“One thing I just wanted to say on this is, when people ask you for a portfolio, they're essentially asking to see examples of your work - and how you've approached that work. But, I wouldn’t ever want people to feel like there's this pressure to show complete projects, as though that will make the ‘perfect’ portfolio. Mine, I can tell you, is absolutely far from perfect!
“And I'd never want form or format to be a barrier to your portfolio. I think what’s really important is having some context beyond just screenshots and examples of work. I think some portfolios will just have the screens, but essentially most of the work with genuine content design is the thinking and the rationale behind why something was done the way it was.
“I think it's about showing a good balance between content and the context, so people can see the whole picture.
“I’d also say, please have that conversation with a hiring manager, if you don't have a portfolio at the moment or if you're wondering whether you can send ‘x’ over as an example.”
“100%. And just to kind of build on what everyone else has shared, I think we talk about being ‘customer focused’, and I love to see when and how you test content. Showing that part of the process really stands out in a portfolio, as well as if you can highlight the impact of your design choices or your writing choices on whatever the outcomes were for the project.
“So, if you're writing it for a marketing page, what was the click-through rate or what was the conversion? If you're writing content for a new feature, how did it translate into the acquisition of that new feature?”
Q. “I have a background in social and cultural anthropology. How have you leveraged your anthropological ‘toolkit’ in your content design work? Have you found any difficulty with getting buy-in from potential employers or clients?”
“I'm actually an archaeologist, not an anthropologist, but not to worry at all - this is a really good question!
“It's a little hard for me to answer because I sort of started working in content strategy a really long time ago - because there wasn't really very much work in archaeology at the time. We had an economic crash and no one had any work. However, I think the really valuable thing is having a project and showing potential employers what they want to see.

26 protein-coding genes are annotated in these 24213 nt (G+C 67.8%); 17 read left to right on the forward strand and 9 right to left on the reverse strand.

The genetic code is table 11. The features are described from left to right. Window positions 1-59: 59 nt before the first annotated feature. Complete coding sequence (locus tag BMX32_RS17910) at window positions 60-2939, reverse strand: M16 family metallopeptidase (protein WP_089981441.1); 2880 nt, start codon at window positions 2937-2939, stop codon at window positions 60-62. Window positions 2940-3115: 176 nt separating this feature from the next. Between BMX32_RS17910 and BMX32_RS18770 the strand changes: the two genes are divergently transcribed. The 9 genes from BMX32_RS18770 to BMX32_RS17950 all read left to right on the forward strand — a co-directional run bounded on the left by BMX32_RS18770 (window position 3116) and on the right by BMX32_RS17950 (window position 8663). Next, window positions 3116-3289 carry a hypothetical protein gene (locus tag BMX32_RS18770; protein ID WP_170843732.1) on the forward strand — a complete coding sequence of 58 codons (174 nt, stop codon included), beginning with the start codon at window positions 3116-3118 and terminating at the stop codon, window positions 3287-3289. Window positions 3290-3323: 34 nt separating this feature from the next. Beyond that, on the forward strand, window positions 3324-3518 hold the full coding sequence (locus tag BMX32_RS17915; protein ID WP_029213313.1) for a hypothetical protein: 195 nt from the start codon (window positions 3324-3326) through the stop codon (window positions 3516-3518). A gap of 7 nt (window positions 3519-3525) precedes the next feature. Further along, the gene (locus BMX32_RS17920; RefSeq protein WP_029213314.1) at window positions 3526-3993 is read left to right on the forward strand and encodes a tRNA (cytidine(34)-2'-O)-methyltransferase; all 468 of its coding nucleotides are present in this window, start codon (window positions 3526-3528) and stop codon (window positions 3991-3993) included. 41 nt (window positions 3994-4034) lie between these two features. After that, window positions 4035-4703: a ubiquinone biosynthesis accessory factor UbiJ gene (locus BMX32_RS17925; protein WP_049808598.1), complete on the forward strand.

“I used a lot of what I built as an archaeologist to work as a designer, but it's not what I put in the foreground. So, I might go ‘here's how I created this taxonomy. Here's how I created this naming structure. And actually, it comes from this project I did over here that has to do with archaeology...’
“I don't want to say it's like ‘a party trick’, but it's more about how to present yourself as well-rounded. Another thing is if you come from anthropology, social and cultural anthropology, social ecology especially - a lot of people who go into user research come from anthropology. So that's a really strong background in terms of having good research skills because as a content designer research skills are super valuable!
“Overall, it’s about being able to frame that non-content design experience for people so that you have projects that will help you speak their language, but then you’re also showing them your language as well. By doing this, you'll be able to present yourself as someone who can do a little bit more.
“So, make sure you can package your background in a way that makes you exciting - but you also need to show that you can do the job they need. I hope that helps.”
Q. “There are so many senior and mid-level roles but far fewer junior roles. Should I put my hat in the ring for a mid-level role, even though I don’t feel I have the necessary experience?”
“I think it depends on where you're coming from. If you have been working in say, a content manager role, and you've been skilling up, reading a lot, going to some meetups, and you've done a project of your own - absolutely.
“If you feel you can solve problems on your own, go for that mid-level role for sure. 'Mid level' can be code for 'can solve some problems on your own without support'. (I think applying for a Content Design Manager role might be more of a stretch though!)”
“I’d say really look at what that job is asking you for, because what you don't want to do is put yourself in a position where the expectations of the role are not aligned with what you would feel comfortable doing.
“And I think there's absolutely nothing wrong with contacting the hiring manager (or recruiter) for that role so that you understand the role a bit more before you put in your application. I would definitely do that digging.”